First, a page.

In Hurricane Harvey’s wake, Houston residents get a monthly reminder that flood control is just a few dollars away.
Elizabeth Perez has paid roughly $800 per year since 2011 for the city’s monthly drainage fee, a levy of 0.032 cents per square foot of a homeowner’s property.
Now she wants her money back. In a lawsuit winding its way through the courts, Perez is seeking a return of the fee, alleging the city has collected it illegally. If she wins, the city would be on the hook for close to $840 million in repayments to Perez and other taxpayers.
In 2010, the city pitched Proposition 1, which asked voters if they supported the improvement of the city’s streets and drainage system through a dedicated fund. The proposition was approved with just 51 percent of voters in favor.
Perez is one of three plaintiffs who successfully sued the city in 2011, claiming that the measure had misleading language on the ballot.
In 2015, the state Supreme Court found that the city failed to mention that the fund would be paid through a fee attached to property owners’ water bill and directed the city to hold a new election with clear ballot language.
“You can’t fight city hall when they lie to you, ordinarily,” said Joe Slovacek, one of the attorneys representing Perez’ case. “But the courts really stepped up and made things fair.”
But before the Supreme Court issued its ruling, the city council passed an ordinance formally implementing the fee, a routine legal process to enact the assessment.
The city contends that the Supreme Court ruling applies only to the popular vote, not the ordinance. As a result, the fee continues in effect.
At work in the current legal stalemate is a fine but significant point of law. In the high Court’s final ruling, the Proposition 1 election is void “as if the election has not been held,” which implies that the subsequent enabling ordinance is also invalid.
“The city ignored the court’s ruling and just kept on putting this fee on everyone’s water bill,” Slovacek said. “The money they have collected will be ordered to be refunded. They are relying on that ordinance, which does not stand.”
But the city is betting that its ordinance will stand up to the legal challenge. So far, a state district court has ruled in favor of the city — the same level of court that previously ruled in favor of the city in the election case before being overturned by the Supreme Court.
The city claims that Perez lacks the standing to assert damages and that they have immunity from such claims.
In an email, former Houston City Attorney David Feldman said the drainage fee is permitted by the ordinance, not the charter amendment.
“The [Supreme Court’s] decision had no effect on the ordinance itself,” said Feldman, who was no longer the city’s attorney when the court ruling came down.
Mayor Sylvester Turner’s office, which inherited both of Perez’ cases, did not respond to a call seeking comment. Senior city attorney Pat Casey did not return a phone call or email.
“When the court came back with that ruling, the city flat out ignored that edict,” said former city councilman C.O. “Brad” Bradford, one of three members of the council that did not vote for the ordinance in 2011.
Bradford and the other ‘no’ votes were concerned about the implementation and accountability of the Renew Houston program.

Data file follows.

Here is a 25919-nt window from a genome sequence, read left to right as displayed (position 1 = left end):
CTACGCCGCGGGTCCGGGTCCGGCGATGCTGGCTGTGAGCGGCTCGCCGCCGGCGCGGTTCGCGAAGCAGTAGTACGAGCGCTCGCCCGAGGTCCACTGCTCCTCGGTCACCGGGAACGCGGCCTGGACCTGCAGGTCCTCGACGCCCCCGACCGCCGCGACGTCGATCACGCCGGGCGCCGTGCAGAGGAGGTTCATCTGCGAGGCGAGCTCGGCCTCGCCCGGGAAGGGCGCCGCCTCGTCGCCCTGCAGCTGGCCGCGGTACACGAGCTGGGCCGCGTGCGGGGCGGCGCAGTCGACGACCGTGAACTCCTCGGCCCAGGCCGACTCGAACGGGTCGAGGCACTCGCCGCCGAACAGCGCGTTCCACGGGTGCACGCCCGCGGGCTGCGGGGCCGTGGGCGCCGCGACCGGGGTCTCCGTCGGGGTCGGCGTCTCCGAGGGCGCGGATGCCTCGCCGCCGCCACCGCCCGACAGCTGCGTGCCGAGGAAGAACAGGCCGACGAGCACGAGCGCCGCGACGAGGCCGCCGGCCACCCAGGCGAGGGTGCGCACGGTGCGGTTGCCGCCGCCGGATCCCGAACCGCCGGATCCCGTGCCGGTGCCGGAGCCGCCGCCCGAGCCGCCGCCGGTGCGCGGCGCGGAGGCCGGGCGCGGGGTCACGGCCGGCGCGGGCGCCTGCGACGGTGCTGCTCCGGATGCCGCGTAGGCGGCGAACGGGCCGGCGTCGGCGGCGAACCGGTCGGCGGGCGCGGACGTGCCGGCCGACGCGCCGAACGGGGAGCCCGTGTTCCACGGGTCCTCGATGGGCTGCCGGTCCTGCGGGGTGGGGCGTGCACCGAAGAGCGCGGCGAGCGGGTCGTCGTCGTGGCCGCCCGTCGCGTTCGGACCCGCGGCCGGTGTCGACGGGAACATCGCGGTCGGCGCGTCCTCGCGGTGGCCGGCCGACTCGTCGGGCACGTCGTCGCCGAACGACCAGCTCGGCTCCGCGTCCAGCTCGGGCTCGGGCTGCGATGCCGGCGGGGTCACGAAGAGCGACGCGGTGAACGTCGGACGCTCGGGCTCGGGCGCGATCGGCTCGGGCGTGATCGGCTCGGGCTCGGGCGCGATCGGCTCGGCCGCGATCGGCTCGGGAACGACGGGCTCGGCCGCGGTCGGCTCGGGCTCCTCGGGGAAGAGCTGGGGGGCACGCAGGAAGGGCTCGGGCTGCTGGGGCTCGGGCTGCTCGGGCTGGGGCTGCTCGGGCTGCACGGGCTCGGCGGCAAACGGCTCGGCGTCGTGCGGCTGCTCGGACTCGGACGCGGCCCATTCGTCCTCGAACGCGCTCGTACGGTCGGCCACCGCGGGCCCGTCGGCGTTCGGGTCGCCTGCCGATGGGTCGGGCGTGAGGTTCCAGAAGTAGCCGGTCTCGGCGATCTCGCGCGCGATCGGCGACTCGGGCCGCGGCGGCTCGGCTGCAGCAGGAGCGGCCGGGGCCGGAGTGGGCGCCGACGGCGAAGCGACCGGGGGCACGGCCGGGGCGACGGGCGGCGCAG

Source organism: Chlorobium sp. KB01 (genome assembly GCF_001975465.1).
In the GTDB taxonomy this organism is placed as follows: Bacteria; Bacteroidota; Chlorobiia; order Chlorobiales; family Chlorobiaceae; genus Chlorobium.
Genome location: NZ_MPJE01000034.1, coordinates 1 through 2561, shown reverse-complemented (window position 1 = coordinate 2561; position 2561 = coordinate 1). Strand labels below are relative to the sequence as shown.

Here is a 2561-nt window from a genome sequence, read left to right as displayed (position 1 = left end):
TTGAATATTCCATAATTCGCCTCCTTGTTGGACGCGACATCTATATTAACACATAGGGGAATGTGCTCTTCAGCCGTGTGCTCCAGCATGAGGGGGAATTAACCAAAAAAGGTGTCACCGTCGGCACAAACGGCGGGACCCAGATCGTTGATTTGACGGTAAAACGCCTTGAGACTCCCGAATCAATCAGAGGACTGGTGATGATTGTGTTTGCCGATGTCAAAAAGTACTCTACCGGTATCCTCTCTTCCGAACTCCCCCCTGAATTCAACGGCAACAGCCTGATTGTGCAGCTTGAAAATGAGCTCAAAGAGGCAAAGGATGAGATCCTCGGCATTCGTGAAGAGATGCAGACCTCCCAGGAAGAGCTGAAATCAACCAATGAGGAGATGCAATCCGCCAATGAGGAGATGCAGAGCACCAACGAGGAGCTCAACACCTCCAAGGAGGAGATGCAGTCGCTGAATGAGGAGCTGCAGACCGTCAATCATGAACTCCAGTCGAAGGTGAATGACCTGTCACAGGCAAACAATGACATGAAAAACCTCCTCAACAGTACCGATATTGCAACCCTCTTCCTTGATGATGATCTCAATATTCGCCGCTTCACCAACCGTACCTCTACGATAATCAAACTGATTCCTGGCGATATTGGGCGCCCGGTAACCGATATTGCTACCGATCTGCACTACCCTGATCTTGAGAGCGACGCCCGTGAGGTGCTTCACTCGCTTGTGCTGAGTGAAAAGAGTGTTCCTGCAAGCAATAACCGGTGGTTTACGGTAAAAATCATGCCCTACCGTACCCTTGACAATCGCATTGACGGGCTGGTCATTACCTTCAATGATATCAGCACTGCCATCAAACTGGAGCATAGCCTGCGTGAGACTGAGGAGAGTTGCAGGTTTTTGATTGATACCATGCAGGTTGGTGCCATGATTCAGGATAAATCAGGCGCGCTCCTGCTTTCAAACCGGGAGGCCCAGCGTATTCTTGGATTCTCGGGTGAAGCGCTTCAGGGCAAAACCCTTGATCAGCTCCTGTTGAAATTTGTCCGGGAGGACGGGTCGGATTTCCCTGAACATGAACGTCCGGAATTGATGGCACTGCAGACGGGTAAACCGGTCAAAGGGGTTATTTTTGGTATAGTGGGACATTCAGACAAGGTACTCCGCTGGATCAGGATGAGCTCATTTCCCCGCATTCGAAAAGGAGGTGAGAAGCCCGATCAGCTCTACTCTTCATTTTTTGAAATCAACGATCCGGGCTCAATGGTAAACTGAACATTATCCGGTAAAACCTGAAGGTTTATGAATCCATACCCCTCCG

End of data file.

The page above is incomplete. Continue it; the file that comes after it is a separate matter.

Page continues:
The drainage fee is part of the Rebuild Houston fund, which is composed of portions of the city property tax, a developer impact fee, and grants.
“[Then Houston Mayor] Annise Parker refused to lay that out before we voted on the ordinance,” Bradford said. “I asked for a draft, I told her, ‘we don’t even know what this will look like.’ But I never got anything before we voted.”
Parker could not be reached for comment.
Pointing to the potential for economic development, proponents of Rebuild Houston said the city’s infrastructure was in need of repair and the current tax structure was insufficient to cover the costs.
Stephen Costello, a former city councilman and the city’s so-called “flood czar,” said the fee has been a huge help, providing the city with $120 million a year to address drainage issues.
Costello loaned $80,000 of his own money to the Renew Houston effort, and his engineering firm, Costello Inc., donated another $10,000, according to election records.
He insists that the fee has helped mitigate flooding.
“Of course,” Costello said. “And if you take this away, we will go back to where we were in 2010.”
Advertisements from backers of the fee leading up to the election in 2010 promised it would alleviate the city’s storied history of flooding.
“This is the flood of ’83 and here’s the flood of ’01. Water got so high, police and fire couldn’t get through,” says an actor in one of the video broadcast spots. “Here’s where I’m voting for Prop 1 — a pay as you go plan to finally rebuild our streets, fix these drainage problems, and create jobs.”
Opponents of the plan feared the money would go to other projects.
Soon after the fee’s implementation, $857,000 was stuck into the city’s Renew Houston fund for new hike and bike trails.
The city claimed that the money from the fee was not part of the recreational trail money. But the fee funds were commingled in the Renew Houston fund, creating confusion over what Parker promised was a lockbox on the proceeds.
In July, the city told bond investors that in the Supreme Court case, “the [fee] remains in effect pending a final resolution of this litigation.”
Steve Miller can be reached at [email protected].